by Bob Gates
Remember Michael Magee? Michael was a man of many talents: actor, writer, narrator, producer, director, freelance broadcaster and CBC Sports' horse racing analyst/commentator from 1964 to 1986.
Frankly, nobody did it better.
I hadn't thought about Michael Magee in a while, but I did this past weekend.
Michael passed five years ago in July 2011. But it was Sunday's Queen's Plate that triggered memories of the man who brought to horse racing what Walter Cronkite brought to broadcast news. Yes, he was that good!
CTV's coverage of the Plate was decent, but nothing special. They delivered a program that was pretty much what it has been for some time, but something was missing. Then it hit me. Firstly, I was watching CTV, not the "Peoples' Network." Actually, I'm not sure how long CTV has even been doing the race, so that was only a part of it. There was something else.
That's when I thought about Michael Magee and his work on CBC horse racing telecasts, but not just the Queen's Plate and the other Canadian Triple Crown races. Back in racing's hay days of the 1970s, CBC televised Canadian stakes races from Vancouver to Toronto and all places in between, including Winnipeg. Races such as the Winnipeg Futurity and the Manitoba Derby received national coverage back then. I miss those days!
Michael was known for a host of things. I could tell you about his work on the popular 1980s Canadian animated series "The Raccoons," his book "Champions" in which he wrote about the careers of thoroughbred racehorses from the Golden Age of Horse Racing, or his exploits as the curmudgeonly Fred C. Dobbs, but these aren’t what are important to us.
People from the wide world of horse racing will always remember Magee's colourful insightful commentaries on CBC thoroughbred racing telecasts.
I was lucky enough to speak with Michael about a month before his death. It was 90 minutes of my life that I wouldn't trade for anything. Here is a collection of some of his thoughts. Enjoy!
- He spoke of what he considered the "ills" of racing today, the high takeouts and the rampant use of legal drugs. He badly wanted to see racing go drug free.
- He had high praise for a special trip he made to the Downs in the spring of 1976 when he conducted a handicapping clinic. In the end, the "clinic" tuned into more of a stage show where he regaled attendees with his best horse racing tales. I was there and remember it well. Everyone was thoroughly entertained and could have listened to him well into the night.
- Michael believed there was something "sacred" about horse racing. Going to the track was a solitary event for him. He preferred to go alone because handicapping required painstaking attention to detail, anything else was a distraction.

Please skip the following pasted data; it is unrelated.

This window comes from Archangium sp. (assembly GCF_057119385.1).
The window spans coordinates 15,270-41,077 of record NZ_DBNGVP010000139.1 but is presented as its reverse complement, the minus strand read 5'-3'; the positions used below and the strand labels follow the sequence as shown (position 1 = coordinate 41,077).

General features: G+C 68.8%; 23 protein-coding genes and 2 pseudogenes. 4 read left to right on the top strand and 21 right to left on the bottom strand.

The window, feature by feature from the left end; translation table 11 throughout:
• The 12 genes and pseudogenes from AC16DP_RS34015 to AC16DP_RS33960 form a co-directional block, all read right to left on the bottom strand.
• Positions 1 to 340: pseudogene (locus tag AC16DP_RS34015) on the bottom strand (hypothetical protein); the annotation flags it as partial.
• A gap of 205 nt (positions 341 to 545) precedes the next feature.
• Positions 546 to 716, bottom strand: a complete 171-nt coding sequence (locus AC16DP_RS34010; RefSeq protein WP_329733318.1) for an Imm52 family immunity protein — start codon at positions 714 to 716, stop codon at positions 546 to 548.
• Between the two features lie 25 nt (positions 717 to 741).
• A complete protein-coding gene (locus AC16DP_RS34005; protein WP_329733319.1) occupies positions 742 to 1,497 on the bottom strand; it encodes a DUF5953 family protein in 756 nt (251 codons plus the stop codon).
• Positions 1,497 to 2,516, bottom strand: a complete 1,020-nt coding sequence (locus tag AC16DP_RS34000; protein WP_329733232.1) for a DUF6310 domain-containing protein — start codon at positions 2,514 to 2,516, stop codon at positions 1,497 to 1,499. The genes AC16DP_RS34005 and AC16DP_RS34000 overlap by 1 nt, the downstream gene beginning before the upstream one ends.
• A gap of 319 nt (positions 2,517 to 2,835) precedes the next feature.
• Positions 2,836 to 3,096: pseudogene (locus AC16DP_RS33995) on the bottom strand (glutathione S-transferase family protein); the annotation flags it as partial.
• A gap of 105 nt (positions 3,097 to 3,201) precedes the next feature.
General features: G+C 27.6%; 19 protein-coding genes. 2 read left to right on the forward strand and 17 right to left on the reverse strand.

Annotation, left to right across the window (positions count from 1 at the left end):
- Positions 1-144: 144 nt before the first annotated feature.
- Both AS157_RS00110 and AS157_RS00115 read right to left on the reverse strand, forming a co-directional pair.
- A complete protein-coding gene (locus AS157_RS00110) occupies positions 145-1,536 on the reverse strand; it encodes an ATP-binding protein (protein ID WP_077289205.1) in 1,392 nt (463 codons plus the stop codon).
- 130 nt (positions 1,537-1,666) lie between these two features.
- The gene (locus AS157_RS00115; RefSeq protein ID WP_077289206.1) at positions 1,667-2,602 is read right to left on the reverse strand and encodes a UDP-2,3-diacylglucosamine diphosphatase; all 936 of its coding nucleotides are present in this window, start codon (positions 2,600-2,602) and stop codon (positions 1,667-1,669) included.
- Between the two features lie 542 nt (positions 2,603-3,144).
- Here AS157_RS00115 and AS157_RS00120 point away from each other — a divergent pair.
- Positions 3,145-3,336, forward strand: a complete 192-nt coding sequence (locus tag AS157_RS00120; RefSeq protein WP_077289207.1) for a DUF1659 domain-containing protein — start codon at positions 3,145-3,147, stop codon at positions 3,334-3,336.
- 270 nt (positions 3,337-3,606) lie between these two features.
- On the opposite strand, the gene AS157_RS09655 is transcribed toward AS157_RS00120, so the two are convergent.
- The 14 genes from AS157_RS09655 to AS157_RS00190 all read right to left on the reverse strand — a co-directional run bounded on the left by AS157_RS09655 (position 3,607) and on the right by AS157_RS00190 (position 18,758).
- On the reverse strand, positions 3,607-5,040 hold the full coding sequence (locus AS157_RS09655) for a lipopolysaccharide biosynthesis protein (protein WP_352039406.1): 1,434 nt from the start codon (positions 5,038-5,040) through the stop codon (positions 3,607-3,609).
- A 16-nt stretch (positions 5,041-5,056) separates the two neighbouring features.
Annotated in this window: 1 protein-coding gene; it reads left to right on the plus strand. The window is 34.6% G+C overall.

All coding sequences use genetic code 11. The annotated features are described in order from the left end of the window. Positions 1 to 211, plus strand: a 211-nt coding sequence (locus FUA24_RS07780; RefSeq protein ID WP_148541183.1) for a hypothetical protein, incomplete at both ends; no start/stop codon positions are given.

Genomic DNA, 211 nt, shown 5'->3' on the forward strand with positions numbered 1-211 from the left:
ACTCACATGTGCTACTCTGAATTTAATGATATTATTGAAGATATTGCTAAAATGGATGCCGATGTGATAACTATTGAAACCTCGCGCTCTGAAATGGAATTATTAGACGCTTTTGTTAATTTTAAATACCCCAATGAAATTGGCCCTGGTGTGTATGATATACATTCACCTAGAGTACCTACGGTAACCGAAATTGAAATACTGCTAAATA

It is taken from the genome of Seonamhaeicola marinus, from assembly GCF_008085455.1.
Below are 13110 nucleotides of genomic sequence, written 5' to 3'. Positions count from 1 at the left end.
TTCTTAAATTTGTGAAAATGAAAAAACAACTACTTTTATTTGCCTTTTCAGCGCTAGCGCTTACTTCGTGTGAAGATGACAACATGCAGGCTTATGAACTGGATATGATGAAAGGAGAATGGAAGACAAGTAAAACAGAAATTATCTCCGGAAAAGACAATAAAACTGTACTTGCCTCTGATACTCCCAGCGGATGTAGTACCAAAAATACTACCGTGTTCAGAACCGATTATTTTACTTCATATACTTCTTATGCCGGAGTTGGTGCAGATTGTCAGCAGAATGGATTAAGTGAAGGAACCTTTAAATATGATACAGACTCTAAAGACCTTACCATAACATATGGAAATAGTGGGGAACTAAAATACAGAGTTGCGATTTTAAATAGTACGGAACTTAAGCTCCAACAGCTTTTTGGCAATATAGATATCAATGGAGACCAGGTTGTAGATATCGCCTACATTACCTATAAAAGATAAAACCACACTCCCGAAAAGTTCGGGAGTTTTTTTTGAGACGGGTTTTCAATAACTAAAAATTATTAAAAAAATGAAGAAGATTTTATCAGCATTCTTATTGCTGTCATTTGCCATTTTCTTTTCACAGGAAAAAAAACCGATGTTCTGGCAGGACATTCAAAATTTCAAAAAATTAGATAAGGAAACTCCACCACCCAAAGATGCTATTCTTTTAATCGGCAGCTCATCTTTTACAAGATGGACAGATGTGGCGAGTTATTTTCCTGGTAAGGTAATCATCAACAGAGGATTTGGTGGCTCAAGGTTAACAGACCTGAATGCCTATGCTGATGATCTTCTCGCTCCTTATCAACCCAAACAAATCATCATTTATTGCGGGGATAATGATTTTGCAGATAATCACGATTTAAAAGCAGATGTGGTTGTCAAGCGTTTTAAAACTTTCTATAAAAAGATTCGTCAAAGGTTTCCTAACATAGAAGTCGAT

- He saw racing as a movie with horses and jockeys as actors and the betting public was the audience.
- He strongly maintained that if racing was going to survive "the place can’t be empty." You need people to come out to the track, not just wager from home.
- To a struggling would-be author his advice was simple, "be clear on what you're doing and why you're doing it."
- He was proud of his namesake "Michael Magee" a thoroughbred that raced at the Downs from 1975 to 1983. The Clayton Gray trained colt ran against some of the best stakes horses the Downs had at the time: Mood E Me, Icy Welcome, Persian Memories, Sunraysed and Manitoba Derby winner Merry’s Jay. He explained that he had to give his consent to the Jockey Club of New York for Dakotah Stables to use his name.
- He didn’t like to interview jockeys because "they are as forthcoming as hockey players, full of nothing but clichés and dribble."
- Straight shooter you say? He made the following comment on a nationally known jockey, "he was natural gifted athlete, but tiresome, unable to articulate and an absolute bore to interview." Ouch!
It's hard to believe that 40 years have passed since Michael's handicapping clinic at the Downs and five years since his death. Have you ever noticed that time has a funny way of twisting our memories? We don’t get to decide what we remember, we just do.
One memory of my telephone conversation with Michael that I just can't shake was the one and only time we were interrupted. He had to excuse himself when his cat "Annie" insisted she be let outside.
Like I said, there is no rhyme or reason for what we remember.
One more thing most of us wouldn't know and one of the reasons I liked Michael. Wealthy industrialist and racing icon, E. P. Taylor was his uncle. But that tidbit was almost never discussed, at least Michael never brought it up. Why? Because it wasn't relevant to racing.
The colourful Canadian commentator from Caledon, Ontario, and friend of Assiniboia Downs, was his own man.
And he knew horse racing!